Budgeting With A Reverse Mortgage

Regardless of how well you plan, regardless of how well you budget and regardless of how well you think you are set up for retirement, stuff happens. And typically, when stuff happens, it happens in a big way. When stuff happens, it can have a massive impact financially. It can lead to debt, use of retirement savings or the inability to do what needs to be done because of a lack of funds.

Use A Reverse Mortgage to Prevent Blowing Your Budget On Unexpected Large Expenses

Those who have a pet with a serious medical condition like cancer or renal failure, can spend thousands (sometimes $10,000 or more) on treatments. [1]

Many seniors who take expensive drugs for arthritis, hepatitis C, multiple sclerosis and cancer will spend between $4,000 and $12,000 in 2016 just to take one drug.[2]

My grandparents got their reverse mortgage line of credit, not because they needed the income, but because they were living on a fixed government pension and had very little savings. They wanted a way to deal with the stuff life threw at them without using credit cards and without needing to dip into their savings.

Unfortunately, very few senior homeowners consider a reverse mortgage as an option for dealing with the unexpected expenses in life. Instead they use credit cards, various financing schemes, dip into retirement too often and too much or they just don’t get done what needs to be done. These alternative options come with a price.

A credit card with a balance of $3,000, with an interest rate of 15%, and a minimum payment of 2%, or $25, will take a little more than 16 years to pay off if you only make the minimum payment each month. For some of you reading this, that is longer than your life expectancy.

In other words, you could end up paying on that credit card for the rest of your life. Not only that, but your estate could still be on the hook for paying off that credit card. This is not just credit cards. It includes store charge cards, care cards to pay for medical expenses, overdraft protection lines and personal lines of credit.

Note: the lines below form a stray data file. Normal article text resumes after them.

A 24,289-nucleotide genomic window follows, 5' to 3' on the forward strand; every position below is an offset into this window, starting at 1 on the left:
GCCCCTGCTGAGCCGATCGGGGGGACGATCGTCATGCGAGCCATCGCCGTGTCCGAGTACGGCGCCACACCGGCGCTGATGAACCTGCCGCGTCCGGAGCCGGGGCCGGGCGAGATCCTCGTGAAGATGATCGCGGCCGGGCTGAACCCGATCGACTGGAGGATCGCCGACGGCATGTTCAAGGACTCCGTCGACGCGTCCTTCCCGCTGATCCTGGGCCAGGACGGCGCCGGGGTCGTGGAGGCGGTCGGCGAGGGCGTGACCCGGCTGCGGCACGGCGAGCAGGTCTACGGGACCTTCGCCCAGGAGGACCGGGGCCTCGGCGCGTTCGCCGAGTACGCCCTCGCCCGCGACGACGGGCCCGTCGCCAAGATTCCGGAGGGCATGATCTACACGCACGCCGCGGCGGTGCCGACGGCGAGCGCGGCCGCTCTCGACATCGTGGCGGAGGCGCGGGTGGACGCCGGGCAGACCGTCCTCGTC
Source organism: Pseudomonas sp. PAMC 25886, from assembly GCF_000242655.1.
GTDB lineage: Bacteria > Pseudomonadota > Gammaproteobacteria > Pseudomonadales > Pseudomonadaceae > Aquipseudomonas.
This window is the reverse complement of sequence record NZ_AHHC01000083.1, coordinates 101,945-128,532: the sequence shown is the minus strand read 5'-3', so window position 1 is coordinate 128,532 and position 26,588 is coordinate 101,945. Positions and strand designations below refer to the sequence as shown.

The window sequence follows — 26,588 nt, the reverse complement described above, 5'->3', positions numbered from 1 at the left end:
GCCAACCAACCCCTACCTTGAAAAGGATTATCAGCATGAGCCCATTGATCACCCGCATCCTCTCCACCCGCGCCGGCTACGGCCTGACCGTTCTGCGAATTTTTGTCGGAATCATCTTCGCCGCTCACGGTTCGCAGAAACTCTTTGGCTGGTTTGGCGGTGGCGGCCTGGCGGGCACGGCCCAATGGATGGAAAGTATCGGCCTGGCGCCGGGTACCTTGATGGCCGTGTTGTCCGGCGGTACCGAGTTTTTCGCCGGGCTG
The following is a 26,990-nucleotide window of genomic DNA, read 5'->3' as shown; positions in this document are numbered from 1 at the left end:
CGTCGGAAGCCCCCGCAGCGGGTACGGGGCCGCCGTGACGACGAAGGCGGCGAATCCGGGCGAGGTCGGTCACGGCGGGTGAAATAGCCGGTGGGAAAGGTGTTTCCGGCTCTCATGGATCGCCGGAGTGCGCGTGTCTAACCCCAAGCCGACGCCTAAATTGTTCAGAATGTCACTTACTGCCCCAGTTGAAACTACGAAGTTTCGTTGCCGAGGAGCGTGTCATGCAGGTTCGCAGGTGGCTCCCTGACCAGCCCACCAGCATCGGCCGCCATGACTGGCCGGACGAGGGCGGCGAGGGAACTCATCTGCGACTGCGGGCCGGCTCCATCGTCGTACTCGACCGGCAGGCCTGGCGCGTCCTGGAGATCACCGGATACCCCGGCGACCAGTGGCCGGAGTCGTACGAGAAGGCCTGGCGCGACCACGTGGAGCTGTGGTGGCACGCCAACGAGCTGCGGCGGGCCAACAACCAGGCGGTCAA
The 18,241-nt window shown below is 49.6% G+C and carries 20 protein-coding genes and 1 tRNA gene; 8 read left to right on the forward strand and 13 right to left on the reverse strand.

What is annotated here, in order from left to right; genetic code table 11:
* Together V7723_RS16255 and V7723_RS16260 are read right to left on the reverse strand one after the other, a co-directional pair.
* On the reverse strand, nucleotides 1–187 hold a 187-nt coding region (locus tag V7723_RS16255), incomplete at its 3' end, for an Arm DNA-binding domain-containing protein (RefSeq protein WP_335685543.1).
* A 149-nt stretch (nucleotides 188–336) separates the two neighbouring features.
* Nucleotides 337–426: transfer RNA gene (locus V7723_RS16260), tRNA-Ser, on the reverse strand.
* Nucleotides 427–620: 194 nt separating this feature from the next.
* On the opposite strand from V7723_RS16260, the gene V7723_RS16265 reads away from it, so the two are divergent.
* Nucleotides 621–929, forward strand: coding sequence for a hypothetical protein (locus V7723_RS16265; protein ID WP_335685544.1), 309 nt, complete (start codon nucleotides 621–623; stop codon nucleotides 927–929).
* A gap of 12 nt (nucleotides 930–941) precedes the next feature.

Dipping into retirement can have drastic effects as well. Obviously, retirement savings are there to help you through retirement as well as to deal with life’s planned and unplanned expenses. However, I highly suggest sitting down with your financial advisor to see how the withdrawal of funds will affect you.

Things you need to consider are tax ramifications, current state of the market and future availability of funds. Even if you did have a reverse mortgage, the advice from your financial advisor and CPA can help you determine if you should use those funds or not.

Not getting done what needs to be done can also come with severe consequences. Not getting the car fixed can lead to more problems and larger bills. Not buying the medication could lead to more complications or even worse, death. Not getting the roof repaired or replaced can lead to leaks, mold, dry rot and more. Using the excuse of not having the money is unacceptable, especially if you own a home and could qualify for a reverse mortgage.

The biggest problem with being on a fixed income is that you are on a fixed income. Every little monthly expense erodes your income. And unlike a younger person that is still working, you do not have the same amount of time, nor opportunity, to overcome financial setbacks.

A reverse mortgage is not only a way for you to deal with unexpected financial expenses. It is a way to create financial peace of mind knowing that if life throws stuff your way, you are prepared.

Finally, keep in mind that a reverse mortgage is not like Willy Wonka’s Golden Ticket. It is not an unending supply of funds. It needs to be treated with respect, and used appropriately.

[1] http://www.marketwatch.com/story/lower-your-vet-bill-2013-09-05

[2] http://www.benefitspro.com/2015/12/09/seniors-face-enormous-out-of-pocket-prescription-c